Int Poster J Dent Oral Med 21 (2019), OMD/PDA 15. Jan. 2020
Int Poster J Dent Oral Med 21 (2019), OMD/PDA (15.01.2020)
Supplement, Poster 2253, Language: English
Evaluation Of Removal of Calcium Hydroxide Mixed with Chlorhexidine and Detection of Precipitate
Teles, Ana Moura / Remoaldo, Marina Caetano / Guimarães, Duarte Antunes / Soares, Bárbara Sá / Santos, João Miguel
Introduction: Intracanal medication (ICM) helps to reduce the microorganisms responsible for endodontic infections and to control symptomatology.
Objectives: To compare the effectiveness of different solutions - Sodium Hypochlorite 3% (NaOCl), Ethylene Diamin TetraAcetic Acid 17% (EDTA) and Citric Acid 10% (CA) - in removal of Calcium Hydroxide powder mixed with 2% Chlorhexidine gel (CH/CHX) and detection of precipitate.
Materials and Methods: 45 single root teeth, 3 groups (n = 15), inserted in a silicone base, were instrumented with ProTaper Universal® files (Dentsply Sirona, Switzerland) up to F3 and divided in halves with a microtome. Two standardized grooves (coronal and apical) were filled with CH/CHX and, for their removal, NaOCl or EDTA or CA activated with E1- Irrisonic Helse Ultrasonic® tip (Helse, São Paulo, Brazil) were used. The grooves were photographed before and after application of CH/CHX. The remaining CH/CHX was evaluated using a scoring system (4 levels). Data were statistically analyzed using the Kruskal-Wallis test and the U-Mann-Whitney test with Bonferroni correction (p <0.05) and using the R system (version 3.4.2).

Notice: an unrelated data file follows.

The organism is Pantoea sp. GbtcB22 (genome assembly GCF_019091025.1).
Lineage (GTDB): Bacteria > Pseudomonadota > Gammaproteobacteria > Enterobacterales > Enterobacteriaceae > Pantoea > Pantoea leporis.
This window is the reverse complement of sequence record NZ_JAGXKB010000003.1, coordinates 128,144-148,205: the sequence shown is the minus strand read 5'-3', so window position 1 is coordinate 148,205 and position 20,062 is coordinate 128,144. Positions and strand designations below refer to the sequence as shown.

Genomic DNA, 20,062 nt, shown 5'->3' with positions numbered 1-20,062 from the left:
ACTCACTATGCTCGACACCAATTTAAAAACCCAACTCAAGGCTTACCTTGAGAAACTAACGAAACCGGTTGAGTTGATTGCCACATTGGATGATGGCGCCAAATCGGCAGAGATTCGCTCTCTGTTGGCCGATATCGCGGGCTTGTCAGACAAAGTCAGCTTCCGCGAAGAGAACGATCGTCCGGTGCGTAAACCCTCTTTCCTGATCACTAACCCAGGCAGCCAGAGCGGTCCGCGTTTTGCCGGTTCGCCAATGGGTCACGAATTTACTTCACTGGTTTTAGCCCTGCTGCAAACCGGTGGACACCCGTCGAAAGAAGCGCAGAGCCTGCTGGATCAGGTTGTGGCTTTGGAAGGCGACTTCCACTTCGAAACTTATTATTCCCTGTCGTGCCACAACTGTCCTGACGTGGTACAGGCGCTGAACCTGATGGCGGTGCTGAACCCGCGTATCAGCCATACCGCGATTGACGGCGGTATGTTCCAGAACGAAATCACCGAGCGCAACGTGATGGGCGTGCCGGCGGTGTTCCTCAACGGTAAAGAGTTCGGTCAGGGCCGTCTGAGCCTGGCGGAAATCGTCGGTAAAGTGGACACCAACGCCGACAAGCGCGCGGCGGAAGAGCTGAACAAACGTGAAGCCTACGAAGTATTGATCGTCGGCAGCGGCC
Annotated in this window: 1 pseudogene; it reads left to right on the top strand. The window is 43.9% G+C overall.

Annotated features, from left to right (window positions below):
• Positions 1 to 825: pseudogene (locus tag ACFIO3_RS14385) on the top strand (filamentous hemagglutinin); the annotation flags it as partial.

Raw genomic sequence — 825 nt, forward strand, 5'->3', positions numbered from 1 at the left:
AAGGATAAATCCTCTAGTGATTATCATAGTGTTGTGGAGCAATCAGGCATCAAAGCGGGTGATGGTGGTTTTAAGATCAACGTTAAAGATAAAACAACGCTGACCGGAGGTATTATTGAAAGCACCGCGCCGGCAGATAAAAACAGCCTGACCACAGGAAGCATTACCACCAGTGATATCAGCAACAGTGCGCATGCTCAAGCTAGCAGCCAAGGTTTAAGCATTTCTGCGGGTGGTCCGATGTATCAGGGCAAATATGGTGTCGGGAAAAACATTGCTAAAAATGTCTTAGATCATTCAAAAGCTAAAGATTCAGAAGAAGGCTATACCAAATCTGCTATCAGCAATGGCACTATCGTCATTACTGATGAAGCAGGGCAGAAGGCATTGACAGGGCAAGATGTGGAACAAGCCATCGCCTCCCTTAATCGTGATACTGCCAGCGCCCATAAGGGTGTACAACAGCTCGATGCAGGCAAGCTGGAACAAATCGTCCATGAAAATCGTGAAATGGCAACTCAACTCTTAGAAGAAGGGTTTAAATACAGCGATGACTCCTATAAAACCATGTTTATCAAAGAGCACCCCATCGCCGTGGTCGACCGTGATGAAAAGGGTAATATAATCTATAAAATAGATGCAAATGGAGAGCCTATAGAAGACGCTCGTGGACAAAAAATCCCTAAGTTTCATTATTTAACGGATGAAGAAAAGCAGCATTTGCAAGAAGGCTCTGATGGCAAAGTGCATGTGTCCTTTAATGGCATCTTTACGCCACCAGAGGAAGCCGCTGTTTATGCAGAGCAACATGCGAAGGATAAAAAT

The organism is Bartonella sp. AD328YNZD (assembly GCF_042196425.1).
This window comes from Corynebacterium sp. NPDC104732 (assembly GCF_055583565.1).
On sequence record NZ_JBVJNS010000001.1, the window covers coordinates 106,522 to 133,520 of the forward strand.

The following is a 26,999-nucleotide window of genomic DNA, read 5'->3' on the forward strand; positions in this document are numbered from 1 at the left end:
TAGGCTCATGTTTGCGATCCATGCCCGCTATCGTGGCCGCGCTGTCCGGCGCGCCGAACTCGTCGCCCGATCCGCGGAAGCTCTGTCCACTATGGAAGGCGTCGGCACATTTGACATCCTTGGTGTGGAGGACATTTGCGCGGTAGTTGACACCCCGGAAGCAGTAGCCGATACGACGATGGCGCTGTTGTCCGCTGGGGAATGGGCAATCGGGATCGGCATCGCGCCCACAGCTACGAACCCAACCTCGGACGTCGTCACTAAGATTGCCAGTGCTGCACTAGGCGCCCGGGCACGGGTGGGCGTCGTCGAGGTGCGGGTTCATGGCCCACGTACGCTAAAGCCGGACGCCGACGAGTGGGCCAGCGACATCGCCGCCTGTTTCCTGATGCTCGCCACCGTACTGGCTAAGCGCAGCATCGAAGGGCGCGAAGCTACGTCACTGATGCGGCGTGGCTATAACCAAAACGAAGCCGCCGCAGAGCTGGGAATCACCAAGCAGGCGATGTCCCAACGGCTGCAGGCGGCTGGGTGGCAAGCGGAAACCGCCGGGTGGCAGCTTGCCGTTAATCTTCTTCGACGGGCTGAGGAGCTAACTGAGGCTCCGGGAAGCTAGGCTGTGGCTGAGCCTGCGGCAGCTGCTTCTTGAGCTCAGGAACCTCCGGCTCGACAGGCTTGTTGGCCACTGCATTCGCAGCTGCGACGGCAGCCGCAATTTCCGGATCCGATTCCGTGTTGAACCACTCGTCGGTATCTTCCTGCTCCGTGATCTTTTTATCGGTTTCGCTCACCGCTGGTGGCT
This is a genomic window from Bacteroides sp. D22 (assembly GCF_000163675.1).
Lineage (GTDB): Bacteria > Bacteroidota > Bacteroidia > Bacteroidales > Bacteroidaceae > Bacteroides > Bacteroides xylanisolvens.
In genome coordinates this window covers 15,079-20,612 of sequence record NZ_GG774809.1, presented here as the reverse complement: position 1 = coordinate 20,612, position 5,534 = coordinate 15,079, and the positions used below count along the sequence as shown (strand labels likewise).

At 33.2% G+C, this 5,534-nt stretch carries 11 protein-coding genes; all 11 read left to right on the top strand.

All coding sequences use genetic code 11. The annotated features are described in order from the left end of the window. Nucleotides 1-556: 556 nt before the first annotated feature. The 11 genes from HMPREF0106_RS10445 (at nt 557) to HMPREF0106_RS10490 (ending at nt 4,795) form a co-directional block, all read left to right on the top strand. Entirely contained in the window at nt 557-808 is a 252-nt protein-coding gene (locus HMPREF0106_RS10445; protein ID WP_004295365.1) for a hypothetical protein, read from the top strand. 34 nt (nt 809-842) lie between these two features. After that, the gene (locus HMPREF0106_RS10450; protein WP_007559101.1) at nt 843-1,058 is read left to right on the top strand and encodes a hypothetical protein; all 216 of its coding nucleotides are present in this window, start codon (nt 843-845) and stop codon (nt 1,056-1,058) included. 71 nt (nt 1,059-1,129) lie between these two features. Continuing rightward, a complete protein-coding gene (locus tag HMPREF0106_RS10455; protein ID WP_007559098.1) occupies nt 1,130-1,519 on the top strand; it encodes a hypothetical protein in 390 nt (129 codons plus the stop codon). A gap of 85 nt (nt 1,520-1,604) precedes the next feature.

Results: CA was higher than NaOCl and EDTA (p <0.05). There were no significant differences between the other groups (p> 0.05). Only and always, in the NaOCl group, an orange-brown precipitate was observed.
Discussion: The presence of ICM may compromise the adhesion of the filling material to dentinal walls. In this sense, it's important to optimize their removal. A precipitate formation should be avoided.
Conclusions: None of the solutions tested was able to completely remove the ICM; however, CA proved to be more effective than NaOCl and EDTA, and this difference was statistically significant.
Clinical Implications: Removal of the ICM in test should rather be done with CA. The use of NaOCl should be avoided if the ICM contains Chlorhexidine.
Keywords: calcium hydroxide, chlorhexidine digluconate, removal, EDTA, sodium hypochlorite, citric acid
28th Annual Meeting of the Portuguese Dental Association 2019 (OMD)
14.-16. November 2019